The history of books follows a suite of technological innovations for books. These improved the quality of text conservation, the access to information, portability, and the cost of production. This history has been linked to political and economical contingencies, the history of ideas, and the history of religion.
Read more about History Of Books: Origins and Antiquity, Clay Tablets, Papyrus, East Asia, Pre-columbian Codices of The Americas, Wax Tablets, Parchment, Paper, Middle Ages, Printing Press, Contemporary Era, Gallery, Academic Programs
Other articles related to "history of books, history of, book, books":
... The centuries after the 15th century were thus spent on improving both the printing press and the conditions for freedom of the press through the gradual relaxation of restrictive censorship laws ... See also intellectual property, public domain, copyright ...
... Annual bibliography of the history of the printed book and libraries ... Note "A quarterly journal from the low countries devoted to manuscripts and printed books." Revue française d'histoire du livre ... Book History ...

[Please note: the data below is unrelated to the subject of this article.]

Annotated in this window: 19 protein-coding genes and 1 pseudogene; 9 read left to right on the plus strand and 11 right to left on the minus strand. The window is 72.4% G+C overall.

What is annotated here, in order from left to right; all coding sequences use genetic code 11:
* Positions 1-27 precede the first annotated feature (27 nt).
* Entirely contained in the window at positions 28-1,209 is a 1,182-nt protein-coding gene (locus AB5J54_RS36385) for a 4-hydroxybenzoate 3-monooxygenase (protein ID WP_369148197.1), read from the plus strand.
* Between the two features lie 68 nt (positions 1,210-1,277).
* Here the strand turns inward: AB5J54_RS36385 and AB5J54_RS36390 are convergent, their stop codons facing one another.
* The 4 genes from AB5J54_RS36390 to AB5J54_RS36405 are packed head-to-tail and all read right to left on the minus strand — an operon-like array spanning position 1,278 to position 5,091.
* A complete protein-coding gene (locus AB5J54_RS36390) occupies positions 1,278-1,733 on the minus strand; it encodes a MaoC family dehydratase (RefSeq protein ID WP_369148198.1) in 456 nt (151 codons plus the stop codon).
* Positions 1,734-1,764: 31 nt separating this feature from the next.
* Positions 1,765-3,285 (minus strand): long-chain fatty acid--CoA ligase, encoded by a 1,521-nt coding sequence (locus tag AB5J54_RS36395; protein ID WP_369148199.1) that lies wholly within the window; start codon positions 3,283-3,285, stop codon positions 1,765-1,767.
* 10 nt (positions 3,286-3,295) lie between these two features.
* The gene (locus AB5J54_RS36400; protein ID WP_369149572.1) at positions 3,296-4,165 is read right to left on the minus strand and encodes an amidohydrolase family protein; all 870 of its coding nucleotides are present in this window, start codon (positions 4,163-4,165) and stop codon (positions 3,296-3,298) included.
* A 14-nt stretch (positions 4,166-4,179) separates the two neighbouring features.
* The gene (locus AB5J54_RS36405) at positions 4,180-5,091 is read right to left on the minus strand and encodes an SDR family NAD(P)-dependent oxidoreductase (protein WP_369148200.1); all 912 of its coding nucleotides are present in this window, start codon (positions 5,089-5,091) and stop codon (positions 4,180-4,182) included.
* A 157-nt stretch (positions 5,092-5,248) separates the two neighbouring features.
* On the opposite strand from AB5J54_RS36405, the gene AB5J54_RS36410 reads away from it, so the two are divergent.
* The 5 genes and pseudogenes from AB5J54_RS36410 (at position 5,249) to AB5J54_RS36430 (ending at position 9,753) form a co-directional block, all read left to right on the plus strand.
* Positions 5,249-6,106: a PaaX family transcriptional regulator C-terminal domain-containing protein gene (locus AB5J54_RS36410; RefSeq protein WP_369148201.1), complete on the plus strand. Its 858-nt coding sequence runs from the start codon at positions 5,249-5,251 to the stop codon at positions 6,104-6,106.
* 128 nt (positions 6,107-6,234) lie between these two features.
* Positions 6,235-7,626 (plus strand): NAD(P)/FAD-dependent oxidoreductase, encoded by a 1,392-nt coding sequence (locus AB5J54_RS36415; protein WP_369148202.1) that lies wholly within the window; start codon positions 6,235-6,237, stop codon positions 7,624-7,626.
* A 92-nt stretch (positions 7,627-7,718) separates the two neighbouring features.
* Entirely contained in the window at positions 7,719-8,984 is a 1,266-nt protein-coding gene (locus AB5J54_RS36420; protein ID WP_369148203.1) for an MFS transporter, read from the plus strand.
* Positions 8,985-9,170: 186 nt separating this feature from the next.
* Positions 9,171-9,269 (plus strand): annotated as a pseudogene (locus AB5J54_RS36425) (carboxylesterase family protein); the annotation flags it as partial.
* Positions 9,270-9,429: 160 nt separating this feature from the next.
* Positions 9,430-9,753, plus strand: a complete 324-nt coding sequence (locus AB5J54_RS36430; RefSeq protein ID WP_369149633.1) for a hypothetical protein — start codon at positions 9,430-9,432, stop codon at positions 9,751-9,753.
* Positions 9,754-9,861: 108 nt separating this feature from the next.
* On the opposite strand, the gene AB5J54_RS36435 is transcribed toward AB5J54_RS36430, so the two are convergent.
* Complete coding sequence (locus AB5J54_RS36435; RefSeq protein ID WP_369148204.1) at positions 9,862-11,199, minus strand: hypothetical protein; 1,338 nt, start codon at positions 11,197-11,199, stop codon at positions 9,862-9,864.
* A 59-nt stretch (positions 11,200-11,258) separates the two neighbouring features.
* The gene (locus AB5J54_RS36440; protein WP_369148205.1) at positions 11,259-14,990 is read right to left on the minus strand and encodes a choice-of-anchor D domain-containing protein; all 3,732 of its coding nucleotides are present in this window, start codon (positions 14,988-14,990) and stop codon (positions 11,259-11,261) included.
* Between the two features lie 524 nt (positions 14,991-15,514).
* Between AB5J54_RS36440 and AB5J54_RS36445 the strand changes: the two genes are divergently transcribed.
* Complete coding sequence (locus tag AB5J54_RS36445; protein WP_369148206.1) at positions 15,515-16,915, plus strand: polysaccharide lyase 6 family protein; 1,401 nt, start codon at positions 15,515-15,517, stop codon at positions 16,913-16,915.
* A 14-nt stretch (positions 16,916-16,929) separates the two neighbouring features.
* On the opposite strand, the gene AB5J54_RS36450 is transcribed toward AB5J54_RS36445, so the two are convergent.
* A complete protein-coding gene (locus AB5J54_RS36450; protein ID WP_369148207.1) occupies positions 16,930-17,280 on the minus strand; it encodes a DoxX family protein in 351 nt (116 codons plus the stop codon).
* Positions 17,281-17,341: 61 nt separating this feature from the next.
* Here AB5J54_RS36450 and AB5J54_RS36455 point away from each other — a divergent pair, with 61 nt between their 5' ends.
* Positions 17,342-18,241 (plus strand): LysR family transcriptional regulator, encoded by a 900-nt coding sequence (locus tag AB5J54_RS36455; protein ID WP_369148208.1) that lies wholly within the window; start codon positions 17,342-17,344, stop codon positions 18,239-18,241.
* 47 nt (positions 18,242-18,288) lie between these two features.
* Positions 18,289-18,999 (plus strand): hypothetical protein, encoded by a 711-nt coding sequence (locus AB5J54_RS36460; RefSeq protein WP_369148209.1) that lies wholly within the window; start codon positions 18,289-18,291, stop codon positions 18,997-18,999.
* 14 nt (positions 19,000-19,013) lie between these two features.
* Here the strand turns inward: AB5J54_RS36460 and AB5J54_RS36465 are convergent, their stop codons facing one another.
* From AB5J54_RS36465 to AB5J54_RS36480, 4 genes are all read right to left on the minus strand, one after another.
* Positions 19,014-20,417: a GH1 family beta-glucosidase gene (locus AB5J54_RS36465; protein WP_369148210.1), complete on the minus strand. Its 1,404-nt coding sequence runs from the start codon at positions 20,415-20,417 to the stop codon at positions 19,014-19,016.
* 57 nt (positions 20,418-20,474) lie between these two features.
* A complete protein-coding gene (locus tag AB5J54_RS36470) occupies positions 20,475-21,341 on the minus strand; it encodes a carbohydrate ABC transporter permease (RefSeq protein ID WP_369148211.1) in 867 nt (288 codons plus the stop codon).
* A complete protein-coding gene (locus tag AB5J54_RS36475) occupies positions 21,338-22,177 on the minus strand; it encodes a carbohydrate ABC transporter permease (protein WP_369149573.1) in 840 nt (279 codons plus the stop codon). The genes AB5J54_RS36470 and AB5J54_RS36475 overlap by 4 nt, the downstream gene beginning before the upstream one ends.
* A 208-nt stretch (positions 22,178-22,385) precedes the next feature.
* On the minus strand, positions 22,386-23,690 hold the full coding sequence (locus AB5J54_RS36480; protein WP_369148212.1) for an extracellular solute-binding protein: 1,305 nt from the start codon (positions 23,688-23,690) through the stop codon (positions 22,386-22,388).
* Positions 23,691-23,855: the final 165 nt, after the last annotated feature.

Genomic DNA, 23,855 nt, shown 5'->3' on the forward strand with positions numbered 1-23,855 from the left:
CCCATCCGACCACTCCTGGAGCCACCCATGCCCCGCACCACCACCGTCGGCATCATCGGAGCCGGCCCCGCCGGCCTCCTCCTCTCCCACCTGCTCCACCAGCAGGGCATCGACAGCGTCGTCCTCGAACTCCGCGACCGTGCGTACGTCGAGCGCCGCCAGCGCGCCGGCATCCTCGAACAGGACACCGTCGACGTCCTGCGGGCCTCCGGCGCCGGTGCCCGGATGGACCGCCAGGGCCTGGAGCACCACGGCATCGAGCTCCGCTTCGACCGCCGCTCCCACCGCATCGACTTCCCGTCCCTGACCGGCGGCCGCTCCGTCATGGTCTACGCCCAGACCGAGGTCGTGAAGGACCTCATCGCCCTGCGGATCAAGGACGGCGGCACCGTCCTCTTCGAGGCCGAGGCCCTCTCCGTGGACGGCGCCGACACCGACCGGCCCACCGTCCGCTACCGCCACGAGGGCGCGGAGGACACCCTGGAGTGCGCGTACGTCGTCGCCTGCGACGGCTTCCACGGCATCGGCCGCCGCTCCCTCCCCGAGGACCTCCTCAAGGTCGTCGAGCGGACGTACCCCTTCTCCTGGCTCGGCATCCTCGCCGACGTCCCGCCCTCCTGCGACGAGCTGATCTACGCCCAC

Famous quotes containing the words history of, books and/or history:
“The second day of July 1776, will be the most memorable epoch in the history of America. I am apt to believe that it will be celebrated by succeeding generations as the great anniversary festival. It ought to be commemorated, as the day of deliverance, by solemn acts of devotion to God Almighty. It ought to be solemnized with pomp and parade, with shows, games, sports, guns, bells, bonfires and illuminations, from one end of this continent to the other, from this time forward forever more”
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“Like dreaming, reading performs the prodigious task of carrying us off to other worlds. But reading is not dreaming because books, unlike dreams, are subject to our will: they envelop us in alternative realities only because we give them explicit permission to do so. Books are the dreams we would most like to have, and, like dreams, they have the power to change consciousness, turning sadness to laughter and anxious introspection to the relaxed contemplation of some other time and place.”
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“I am not a literary man.... I am a man of science, and I am interested in that branch of Anthropology which deals with the history of human speech.”
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